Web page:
Administrative costs high in Iraq reconstruction projects, US audit finds

Administrative costs high in Iraq reconstruction projects, US audit finds
October 25th, 2006  
Team Infidel

Topic: Administrative costs high in Iraq reconstruction projects, US audit finds

Administrative costs high in Iraq reconstruction projects, US audit finds
Media: The Associated Press
Date: 25 October 2006

WASHINGTON - Administrative costs for a handful of reconstruction projects
in Iraq ate up 11 percent to 55 percent of the total costs and were not
monitored well by officials there, according to a U.S. government audit.

The audit, done by the Special Inspector General for Iraq Reconstruction,
looked at a number of contracts and detailed five totaling $1.3 billion
(?1.04 billion). It found that more than $460 million (?366.8 million) was
spent on overhead costs, including transportation, mobilization,
administration, personnel support and security.

The report suggested that some of the costs may be underestimated because
the government did not consistently track the administrative amounts or
require companies to report them in the same way. The U.S. Congress has
approved $18.4 billion (?14.67 billion) in reconstruction money for Iraq.

The administrative costs largely occurred between the date the contractors
arrived in Iraq to begin the project and the time when substantial work
began. Often, the companies were in Iraq for months before they were
actually able to begin work on their reconstruction project, said Jim
Mitchell, a spokesman for the reconstruction oversight agency.

Halliburton subsidiary Kellogg, Brown & Root accrued the highest percentage
of overhead costs _ billing the government for $163 million (?129.97
million), or 55 percent of its total contract cost, the audit found. Parsons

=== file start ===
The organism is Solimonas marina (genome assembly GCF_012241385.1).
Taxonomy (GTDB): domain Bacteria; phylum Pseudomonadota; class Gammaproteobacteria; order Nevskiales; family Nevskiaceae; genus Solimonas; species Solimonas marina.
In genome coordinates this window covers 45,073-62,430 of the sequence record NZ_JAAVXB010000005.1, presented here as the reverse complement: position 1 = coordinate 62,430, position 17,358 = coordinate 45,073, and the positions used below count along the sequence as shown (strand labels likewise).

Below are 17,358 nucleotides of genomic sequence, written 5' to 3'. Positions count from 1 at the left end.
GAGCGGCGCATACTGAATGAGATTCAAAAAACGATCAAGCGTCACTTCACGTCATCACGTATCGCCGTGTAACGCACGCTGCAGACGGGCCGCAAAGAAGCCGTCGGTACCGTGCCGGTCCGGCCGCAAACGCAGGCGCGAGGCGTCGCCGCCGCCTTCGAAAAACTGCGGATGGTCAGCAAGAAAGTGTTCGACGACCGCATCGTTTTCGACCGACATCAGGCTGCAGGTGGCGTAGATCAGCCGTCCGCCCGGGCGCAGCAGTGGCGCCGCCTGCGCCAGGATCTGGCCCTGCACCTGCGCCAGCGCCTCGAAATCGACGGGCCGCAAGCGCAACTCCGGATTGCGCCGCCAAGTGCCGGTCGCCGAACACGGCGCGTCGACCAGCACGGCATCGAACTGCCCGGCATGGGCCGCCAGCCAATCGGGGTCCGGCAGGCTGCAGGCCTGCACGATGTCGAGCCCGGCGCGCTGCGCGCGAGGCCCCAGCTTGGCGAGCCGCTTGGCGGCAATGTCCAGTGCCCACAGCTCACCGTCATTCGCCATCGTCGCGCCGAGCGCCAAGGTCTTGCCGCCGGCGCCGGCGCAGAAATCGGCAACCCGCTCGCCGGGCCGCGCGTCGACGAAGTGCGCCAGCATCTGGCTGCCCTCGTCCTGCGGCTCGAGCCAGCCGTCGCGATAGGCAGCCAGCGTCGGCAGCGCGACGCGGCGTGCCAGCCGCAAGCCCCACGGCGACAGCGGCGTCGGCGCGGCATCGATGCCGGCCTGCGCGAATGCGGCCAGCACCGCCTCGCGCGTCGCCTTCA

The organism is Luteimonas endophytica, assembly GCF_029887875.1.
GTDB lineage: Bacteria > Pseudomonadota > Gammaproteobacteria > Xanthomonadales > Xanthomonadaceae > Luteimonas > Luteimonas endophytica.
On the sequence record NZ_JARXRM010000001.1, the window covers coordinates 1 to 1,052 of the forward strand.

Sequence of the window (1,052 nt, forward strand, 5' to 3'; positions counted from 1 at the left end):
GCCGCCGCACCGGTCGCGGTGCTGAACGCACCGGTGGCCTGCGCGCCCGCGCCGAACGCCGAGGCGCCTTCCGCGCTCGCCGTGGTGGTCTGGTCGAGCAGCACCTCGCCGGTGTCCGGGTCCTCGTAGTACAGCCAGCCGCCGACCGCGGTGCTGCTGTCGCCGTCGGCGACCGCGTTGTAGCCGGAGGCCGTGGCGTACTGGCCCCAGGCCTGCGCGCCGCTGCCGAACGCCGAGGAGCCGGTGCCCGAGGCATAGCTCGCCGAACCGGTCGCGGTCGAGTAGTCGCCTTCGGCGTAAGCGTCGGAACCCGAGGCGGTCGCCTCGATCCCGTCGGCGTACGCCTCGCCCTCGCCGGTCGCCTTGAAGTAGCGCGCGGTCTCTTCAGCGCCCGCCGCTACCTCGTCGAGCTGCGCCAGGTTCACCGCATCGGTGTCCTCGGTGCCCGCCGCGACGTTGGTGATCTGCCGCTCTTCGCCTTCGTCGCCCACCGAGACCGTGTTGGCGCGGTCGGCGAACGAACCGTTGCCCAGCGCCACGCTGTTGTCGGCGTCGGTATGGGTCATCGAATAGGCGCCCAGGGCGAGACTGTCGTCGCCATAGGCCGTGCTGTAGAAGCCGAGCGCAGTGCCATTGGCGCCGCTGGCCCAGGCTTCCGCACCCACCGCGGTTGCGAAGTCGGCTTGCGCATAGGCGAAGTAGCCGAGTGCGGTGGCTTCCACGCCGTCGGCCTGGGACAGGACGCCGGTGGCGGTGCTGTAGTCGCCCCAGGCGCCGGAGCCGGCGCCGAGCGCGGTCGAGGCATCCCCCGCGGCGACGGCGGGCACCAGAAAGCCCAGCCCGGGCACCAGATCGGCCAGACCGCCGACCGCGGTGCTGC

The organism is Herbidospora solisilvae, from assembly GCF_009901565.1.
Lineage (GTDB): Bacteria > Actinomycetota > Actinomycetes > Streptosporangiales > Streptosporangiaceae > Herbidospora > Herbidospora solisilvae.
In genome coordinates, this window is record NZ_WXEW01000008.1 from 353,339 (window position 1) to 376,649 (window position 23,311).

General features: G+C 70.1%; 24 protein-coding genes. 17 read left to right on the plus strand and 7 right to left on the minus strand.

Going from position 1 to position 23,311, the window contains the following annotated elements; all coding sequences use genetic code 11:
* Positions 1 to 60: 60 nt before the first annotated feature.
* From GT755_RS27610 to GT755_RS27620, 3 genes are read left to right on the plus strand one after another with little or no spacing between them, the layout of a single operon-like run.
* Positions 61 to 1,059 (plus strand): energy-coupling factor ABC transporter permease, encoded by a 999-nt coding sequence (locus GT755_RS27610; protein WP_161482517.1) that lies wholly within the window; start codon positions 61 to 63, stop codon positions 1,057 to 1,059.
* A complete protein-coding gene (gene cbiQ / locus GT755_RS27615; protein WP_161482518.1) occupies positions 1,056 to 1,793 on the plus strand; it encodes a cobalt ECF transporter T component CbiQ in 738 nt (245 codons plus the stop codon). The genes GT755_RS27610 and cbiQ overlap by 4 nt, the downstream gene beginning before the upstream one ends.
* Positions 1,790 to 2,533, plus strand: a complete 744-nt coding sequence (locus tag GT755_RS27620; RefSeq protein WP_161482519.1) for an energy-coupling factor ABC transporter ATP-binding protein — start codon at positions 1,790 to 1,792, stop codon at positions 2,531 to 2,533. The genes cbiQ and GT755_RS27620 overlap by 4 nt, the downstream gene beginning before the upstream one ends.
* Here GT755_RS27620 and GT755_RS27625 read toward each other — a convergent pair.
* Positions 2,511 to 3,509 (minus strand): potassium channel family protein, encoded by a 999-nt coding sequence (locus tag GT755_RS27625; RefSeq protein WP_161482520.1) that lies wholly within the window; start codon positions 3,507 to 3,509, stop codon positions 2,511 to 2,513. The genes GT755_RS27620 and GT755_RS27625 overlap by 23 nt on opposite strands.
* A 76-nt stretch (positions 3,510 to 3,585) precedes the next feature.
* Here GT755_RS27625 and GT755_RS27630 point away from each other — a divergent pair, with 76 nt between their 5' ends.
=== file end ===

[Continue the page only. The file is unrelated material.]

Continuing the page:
Iraq Joint Venture, a second company, had overhead costs equaling nearly
$134 million (?106.85 million), or 43 percent of its total project cost.

Parsons Delaware, in two different projects, received 35 percent and 17
percent in administrative costs, or $108 million (?86.12 million) and $41.6
million (?33.17 million) respectively. The fifth project detailed in the
audit was with Lucent, which received nearly $15 million (?11.96 million) in
overhead costs, or 11 percent of the total project amount.

Poor planning by the government contributed to the KBR costs, the audit
said. And it also noted that the 11 percent figure for Lucent was probably

The Iraq reconstruction audits have routinely found significant problems
with the contracting and building in the war-torn country, ranging from
alleged fraud to lack of oversight. They have also noted that contractors
often face significant obstacles and other business problems, particularly
with security, in Iraq.

The audit recommended that more specific reporting requirements be adopted
for the reconstruction project that would detail the administrative costs
and that contractors are monitored better. It also recommended that the
government plan better to reduce the amount of time contractors spend
mobilized for the work before they are actually able to begin the project.

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